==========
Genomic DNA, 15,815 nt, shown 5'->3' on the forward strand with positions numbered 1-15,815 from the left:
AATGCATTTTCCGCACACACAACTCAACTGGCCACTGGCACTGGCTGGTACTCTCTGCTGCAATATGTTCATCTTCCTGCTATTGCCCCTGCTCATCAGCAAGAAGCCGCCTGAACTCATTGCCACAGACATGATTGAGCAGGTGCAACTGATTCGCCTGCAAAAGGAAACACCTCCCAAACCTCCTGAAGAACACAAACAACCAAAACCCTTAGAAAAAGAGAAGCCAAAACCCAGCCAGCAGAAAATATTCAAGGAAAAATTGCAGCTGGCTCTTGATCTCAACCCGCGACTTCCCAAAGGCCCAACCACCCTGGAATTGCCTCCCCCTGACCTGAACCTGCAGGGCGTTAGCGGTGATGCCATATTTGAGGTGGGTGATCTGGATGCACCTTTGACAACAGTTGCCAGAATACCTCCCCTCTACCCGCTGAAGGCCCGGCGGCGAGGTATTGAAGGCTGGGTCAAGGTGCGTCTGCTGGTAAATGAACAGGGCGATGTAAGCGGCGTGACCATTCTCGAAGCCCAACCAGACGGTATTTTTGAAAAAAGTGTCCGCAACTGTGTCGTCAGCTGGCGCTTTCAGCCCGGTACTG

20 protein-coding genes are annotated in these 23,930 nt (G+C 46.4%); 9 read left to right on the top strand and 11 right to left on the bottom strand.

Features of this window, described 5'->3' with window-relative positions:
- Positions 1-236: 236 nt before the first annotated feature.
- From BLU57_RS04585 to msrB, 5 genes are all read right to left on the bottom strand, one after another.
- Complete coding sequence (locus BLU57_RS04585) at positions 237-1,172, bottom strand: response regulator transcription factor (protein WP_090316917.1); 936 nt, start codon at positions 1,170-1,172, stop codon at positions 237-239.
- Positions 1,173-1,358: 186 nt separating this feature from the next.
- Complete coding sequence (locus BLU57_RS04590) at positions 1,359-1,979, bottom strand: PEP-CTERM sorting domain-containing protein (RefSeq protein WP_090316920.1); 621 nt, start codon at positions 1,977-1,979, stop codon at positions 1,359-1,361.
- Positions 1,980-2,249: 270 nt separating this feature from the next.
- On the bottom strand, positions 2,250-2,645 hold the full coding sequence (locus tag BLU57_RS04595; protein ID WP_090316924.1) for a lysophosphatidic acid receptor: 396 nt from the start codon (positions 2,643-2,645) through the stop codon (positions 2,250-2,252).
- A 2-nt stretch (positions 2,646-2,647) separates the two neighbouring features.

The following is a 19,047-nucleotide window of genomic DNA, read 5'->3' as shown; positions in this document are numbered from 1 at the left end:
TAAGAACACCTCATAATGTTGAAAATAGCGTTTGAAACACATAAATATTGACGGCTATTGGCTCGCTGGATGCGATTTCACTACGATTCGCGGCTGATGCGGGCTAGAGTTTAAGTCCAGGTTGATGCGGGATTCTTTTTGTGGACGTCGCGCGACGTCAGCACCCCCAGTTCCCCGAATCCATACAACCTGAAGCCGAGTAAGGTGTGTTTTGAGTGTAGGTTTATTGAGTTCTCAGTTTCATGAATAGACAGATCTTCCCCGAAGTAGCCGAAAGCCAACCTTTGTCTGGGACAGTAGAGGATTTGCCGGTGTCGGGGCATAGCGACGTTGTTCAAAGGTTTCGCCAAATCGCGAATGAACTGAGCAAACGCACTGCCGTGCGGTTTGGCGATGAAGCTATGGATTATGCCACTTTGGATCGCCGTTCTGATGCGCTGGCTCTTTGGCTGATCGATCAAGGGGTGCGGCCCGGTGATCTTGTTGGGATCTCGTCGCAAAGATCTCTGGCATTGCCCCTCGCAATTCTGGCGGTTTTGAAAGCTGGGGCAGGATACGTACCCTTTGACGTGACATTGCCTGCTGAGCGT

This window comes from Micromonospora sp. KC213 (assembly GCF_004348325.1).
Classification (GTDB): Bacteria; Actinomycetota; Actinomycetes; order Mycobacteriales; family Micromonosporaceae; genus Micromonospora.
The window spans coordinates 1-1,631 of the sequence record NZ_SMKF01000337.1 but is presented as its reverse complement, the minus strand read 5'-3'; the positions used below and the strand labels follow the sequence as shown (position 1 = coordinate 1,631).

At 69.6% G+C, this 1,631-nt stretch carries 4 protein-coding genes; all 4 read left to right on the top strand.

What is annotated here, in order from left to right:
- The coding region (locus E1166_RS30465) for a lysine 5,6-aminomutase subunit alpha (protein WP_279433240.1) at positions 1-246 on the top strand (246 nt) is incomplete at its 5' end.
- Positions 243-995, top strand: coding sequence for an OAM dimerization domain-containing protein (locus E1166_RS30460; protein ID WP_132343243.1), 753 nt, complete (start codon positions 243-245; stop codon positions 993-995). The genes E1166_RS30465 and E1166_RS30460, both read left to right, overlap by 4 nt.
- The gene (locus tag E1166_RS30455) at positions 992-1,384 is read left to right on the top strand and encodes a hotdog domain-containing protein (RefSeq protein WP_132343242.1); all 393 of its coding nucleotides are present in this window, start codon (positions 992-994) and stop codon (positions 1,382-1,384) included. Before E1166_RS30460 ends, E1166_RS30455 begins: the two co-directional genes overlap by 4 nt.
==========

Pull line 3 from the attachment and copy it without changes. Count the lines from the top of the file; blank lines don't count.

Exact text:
20 protein-coding genes are annotated in these 23,930 nt (G+C 46.4%); 9 read left to right on the top strand and 11 right to left on the bottom strand.